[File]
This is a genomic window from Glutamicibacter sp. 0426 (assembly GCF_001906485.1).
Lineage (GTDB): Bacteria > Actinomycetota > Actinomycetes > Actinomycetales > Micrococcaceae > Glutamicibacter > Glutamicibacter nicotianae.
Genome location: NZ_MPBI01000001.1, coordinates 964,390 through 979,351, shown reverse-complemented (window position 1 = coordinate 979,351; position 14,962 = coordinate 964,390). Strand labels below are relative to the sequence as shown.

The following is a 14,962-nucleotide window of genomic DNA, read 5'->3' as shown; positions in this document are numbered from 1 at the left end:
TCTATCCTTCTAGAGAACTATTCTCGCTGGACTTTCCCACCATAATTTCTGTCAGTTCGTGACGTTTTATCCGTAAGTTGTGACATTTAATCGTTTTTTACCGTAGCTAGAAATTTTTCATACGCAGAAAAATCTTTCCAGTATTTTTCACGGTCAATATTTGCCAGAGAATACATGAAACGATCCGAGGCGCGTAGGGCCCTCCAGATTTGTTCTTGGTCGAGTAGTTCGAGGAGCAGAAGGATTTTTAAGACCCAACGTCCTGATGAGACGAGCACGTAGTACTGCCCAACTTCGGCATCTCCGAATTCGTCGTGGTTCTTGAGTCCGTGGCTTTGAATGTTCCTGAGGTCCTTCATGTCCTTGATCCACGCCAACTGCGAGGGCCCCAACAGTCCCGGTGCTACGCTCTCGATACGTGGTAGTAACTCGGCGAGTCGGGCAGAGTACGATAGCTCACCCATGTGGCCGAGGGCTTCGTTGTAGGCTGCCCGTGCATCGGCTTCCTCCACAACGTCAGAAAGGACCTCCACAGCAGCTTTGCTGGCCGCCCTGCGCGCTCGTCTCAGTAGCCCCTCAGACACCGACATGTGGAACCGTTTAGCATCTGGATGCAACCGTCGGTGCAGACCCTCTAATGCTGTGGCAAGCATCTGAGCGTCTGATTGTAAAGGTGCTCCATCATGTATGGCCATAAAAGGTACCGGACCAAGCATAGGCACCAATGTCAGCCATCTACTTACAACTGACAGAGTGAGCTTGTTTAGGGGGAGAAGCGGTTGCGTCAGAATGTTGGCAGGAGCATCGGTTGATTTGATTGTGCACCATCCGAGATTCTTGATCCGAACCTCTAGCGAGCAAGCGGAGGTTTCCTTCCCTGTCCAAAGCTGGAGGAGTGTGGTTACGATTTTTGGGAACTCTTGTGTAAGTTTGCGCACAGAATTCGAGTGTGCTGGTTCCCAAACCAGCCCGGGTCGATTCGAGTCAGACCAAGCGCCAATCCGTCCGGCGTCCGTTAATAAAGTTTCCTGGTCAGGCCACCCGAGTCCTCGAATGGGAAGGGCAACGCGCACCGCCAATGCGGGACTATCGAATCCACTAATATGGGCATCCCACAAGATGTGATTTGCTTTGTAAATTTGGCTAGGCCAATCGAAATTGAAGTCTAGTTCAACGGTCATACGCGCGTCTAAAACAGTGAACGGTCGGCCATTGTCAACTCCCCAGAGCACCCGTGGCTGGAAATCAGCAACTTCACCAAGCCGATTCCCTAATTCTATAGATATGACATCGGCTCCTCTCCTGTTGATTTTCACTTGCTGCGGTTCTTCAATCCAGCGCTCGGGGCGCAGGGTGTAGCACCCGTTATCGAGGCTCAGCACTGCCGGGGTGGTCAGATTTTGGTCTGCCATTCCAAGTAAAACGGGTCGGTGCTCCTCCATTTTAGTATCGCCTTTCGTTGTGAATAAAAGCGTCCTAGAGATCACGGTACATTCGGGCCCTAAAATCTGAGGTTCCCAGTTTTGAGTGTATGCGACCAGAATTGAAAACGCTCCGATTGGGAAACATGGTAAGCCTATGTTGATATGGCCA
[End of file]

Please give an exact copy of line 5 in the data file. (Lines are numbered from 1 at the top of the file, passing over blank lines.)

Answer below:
TCTATCCTTCTAGAGAACTATTCTCGCTGGACTTTCCCACCATAATTTCTGTCAGTTCGTGACGTTTTATCCGTAAGTTGTGACATTTAATCGTTTTTTACCGTAGCTAGAAATTTTTCATACGCAGAAAAATCTTTCCAGTATTTTTCACGGTCAATATTTGCCAGAGAATACATGAAACGATCCGAGGCGCGTAGGGCCCTCCAGATTTGTTCTTGGTCGAGTAGTTCGAGGAGCAGAAGGATTTTTAAGACCCAACGTCCTGATGAGACGAGCACGTAGTACTGCCCAACTTCGGCATCTCCGAATTCGTCGTGGTTCTTGAGTCCGTGGCTTTGAATGTTCCTGAGGTCCTTCATGTCCTTGATCCACGCCAACTGCGAGGGCCCCAACAGTCCCGGTGCTACGCTCTCGATACGTGGTAGTAACTCGGCGAGTCGGGCAGAGTACGATAGCTCACCCATGTGGCCGAGGGCTTCGTTGTAGGCTGCCCGTGCATCGGCTTCCTCCACAACGTCAGAAAGGACCTCCACAGCAGCTTTGCTGGCCGCCCTGCGCGCTCGTCTCAGTAGCCCCTCAGACACCGACATGTGGAACCGTTTAGCATCTGGATGCAACCGTCGGTGCAGACCCTCTAATGCTGTGGCAAGCATCTGAGCGTCTGATTGTAAAGGTGCTCCATCATGTATGGCCATAAAAGGTACCGGACCAAGCATAGGCACCAATGTCAGCCATCTACTTACAACTGACAGAGTGAGCTTGTTTAGGGGGAGAAGCGGTTGCGTCAGAATGTTGGCAGGAGCATCGGTTGATTTGATTGTGCACCATCCGAGATTCTTGATCCGAACCTCTAGCGAGCAAGCGGAGGTTTCCTTCCCTGTCCAAAGCTGGAGGAGTGTGGTTACGATTTTTGGGAACTCTTGTGTAAGTTTGCGCACAGAATTCGAGTGTGCTGGTTCCCAAACCAGCCCGGGTCGATTCGAGTCAGACCAAGCGCCAATCCGTCCGGCGTCCGTTAATAAAGTTTCCTGGTCAGGCCACCCGAGTCCTCGAATGGGAAGGGCAACGCGCACCGCCAATGCGGGACTATCGAATCCACTAATATGGGCATCCCACAAGATGTGATTTGCTTTGTAAATTTGGCTAGGCCAATCGAAATTGAAGTCTAGTTCAACGGTCATACGCGCGTCTAAAACAGTGAACGGTCGGCCATTGTCAACTCCCCAGAGCACCCGTGGCTGGAAATCAGCAACTTCACCAAGCCGATTCCCTAATTCTATAGATATGACATCGGCTCCTCTCCTGTTGATTTTCACTTGCTGCGGTTCTTCAATCCAGCGCTCGGGGCGCAGGGTGTAGCACCCGTTATCGAGGCTCAGCACTGCCGGGGTGGTCAGATTTTGGTCTGCCATTCCAAGTAAAACGGGTCGGTGCTCCTCCATTTTAGTATCGCCTTTCGTTGTGAATAAAAGCGTCCTAGAGATCACGGTACATTCGGGCCCTAAAATCTGAGGTTCCCAGTTTTGAGTGTATGCGACCAGAATTGAAAACGCTCCGATTGGGAAACATGGTAAGCCTATGTTGATATGGCCA